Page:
Reimagining Bad Design and an Everyday Favorite

In Designing Meaningful Interactions, ITP

This week, Katherine asked us to think of an object that we love for its design or usability. We also needed to think of an object that is poorly designed and come up with a reimagined version of that object.


ReImagining Bad Design

I’m going to start with a product, but more precisely an experience, that I think is poorly designed. I chose the tea bag.

 

IMG_1247

 

While actually steeping the tea in hot water is fine, we all run into the same issue when the tea bag is ready to be removed. Saucers are very handy in this instance but no one actually uses them. So you have two options. You either have to get up and throw away your tea bag, which kind of kills the zen vibe. Or, you can put the wet tea bag on your table but that gets messy and is not very pleasant.

 

That’s why I decided to make the tab that’s connected to the string of every tea bag a little more functional to solve this problem. By doing a little origami research, I created a rough prototype of a new type of tab that could serve as a tea bag holder to spare you the mess and let you enjoy your tea drinking experience.

 

 

an EveryDay Favorite

Most of my belongings that I love because of aesthetics or touch are decorative pieces and books. However, for this exercise, I felt like it made more sense to think of a product that I interact with beyond simply holding, looking, or reading said object. That’s why I chose my Dyson vacuum. It’s most definitely the best designed piece of equipment in my home. The reason I find it so extraordinary is that it not only looks cool and exceeds the performance of any other vacuum I’ve ever used, but it makes a chore seem fun.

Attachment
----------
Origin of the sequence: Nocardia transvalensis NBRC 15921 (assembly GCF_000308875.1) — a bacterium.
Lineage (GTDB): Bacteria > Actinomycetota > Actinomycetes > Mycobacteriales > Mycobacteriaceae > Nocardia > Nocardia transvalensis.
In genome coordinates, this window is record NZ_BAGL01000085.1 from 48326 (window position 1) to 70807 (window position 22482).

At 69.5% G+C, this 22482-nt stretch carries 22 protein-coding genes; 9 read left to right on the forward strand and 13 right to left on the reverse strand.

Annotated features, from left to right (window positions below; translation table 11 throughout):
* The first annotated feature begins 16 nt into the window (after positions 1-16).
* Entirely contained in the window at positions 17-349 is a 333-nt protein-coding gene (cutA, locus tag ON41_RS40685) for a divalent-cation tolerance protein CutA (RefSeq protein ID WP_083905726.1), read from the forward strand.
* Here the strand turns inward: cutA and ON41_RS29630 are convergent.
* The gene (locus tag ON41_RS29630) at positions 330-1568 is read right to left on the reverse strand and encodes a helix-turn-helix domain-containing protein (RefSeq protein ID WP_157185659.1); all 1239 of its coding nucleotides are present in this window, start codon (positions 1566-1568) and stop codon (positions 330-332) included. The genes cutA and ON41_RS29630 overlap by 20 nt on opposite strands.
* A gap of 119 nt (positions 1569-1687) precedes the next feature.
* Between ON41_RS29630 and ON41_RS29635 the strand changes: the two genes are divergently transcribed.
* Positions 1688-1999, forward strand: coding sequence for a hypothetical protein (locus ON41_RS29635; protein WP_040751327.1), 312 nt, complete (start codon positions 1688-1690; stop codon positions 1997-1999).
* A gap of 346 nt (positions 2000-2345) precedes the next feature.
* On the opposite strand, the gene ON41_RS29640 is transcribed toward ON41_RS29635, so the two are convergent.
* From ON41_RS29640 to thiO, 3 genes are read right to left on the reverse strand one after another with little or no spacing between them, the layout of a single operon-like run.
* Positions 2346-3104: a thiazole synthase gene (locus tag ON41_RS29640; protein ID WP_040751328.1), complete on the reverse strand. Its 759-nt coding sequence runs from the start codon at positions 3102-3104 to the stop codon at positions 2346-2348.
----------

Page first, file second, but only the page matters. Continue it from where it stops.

Firstly, from an engineering perspective, it is top of the line. Using their patented cyclone technology, it has incredible suction for it’s size (I feel like I’m a salesman on an infomercial). Each piece is modular so that it can be easily removed, accessed and cleaned to maintain the longevity of your vacuum. It’s a pretty robust piece of equipment so I’m not going to go through each feature, but the last thing I’ll mention is the ball they use as a directional mechanism. It creates a much more natural movement for the user, where they’re not confined by the angular joints of traditional vacuums. I’ve provided images below so you can get a sense for what I’m talking about.

 

The main reason I chose the Dyson vacuum is they managed to make a tedious task pleasant. When thinking about experience design, I think that’s a pretty incredible achievement

 

 

Submit a comment